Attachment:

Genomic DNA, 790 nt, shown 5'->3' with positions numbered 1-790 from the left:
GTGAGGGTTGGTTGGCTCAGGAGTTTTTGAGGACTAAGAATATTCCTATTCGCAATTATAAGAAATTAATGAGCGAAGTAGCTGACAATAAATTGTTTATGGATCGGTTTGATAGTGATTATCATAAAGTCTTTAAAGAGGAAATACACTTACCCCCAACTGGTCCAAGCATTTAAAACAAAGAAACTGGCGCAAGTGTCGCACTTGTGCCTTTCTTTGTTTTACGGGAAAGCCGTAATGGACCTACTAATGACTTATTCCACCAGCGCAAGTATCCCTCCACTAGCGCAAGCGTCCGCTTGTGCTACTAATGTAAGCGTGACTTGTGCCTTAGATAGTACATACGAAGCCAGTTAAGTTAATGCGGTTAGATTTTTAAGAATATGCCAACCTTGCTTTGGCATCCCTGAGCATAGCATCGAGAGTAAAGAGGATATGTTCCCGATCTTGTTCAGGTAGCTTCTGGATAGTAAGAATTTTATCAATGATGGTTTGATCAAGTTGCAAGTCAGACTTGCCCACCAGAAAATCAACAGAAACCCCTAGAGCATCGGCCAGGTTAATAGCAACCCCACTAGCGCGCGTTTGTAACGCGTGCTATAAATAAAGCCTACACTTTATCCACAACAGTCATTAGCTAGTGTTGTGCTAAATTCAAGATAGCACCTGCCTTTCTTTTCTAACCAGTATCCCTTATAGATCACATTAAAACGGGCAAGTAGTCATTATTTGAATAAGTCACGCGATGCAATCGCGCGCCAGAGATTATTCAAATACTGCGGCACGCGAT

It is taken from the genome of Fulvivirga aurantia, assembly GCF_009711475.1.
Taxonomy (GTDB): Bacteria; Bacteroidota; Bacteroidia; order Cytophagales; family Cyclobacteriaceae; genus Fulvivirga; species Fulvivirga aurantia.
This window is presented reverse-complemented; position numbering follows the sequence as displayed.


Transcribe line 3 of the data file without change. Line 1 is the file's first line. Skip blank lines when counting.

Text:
It is taken from the genome of Fulvivirga aurantia, assembly GCF_009711475.1.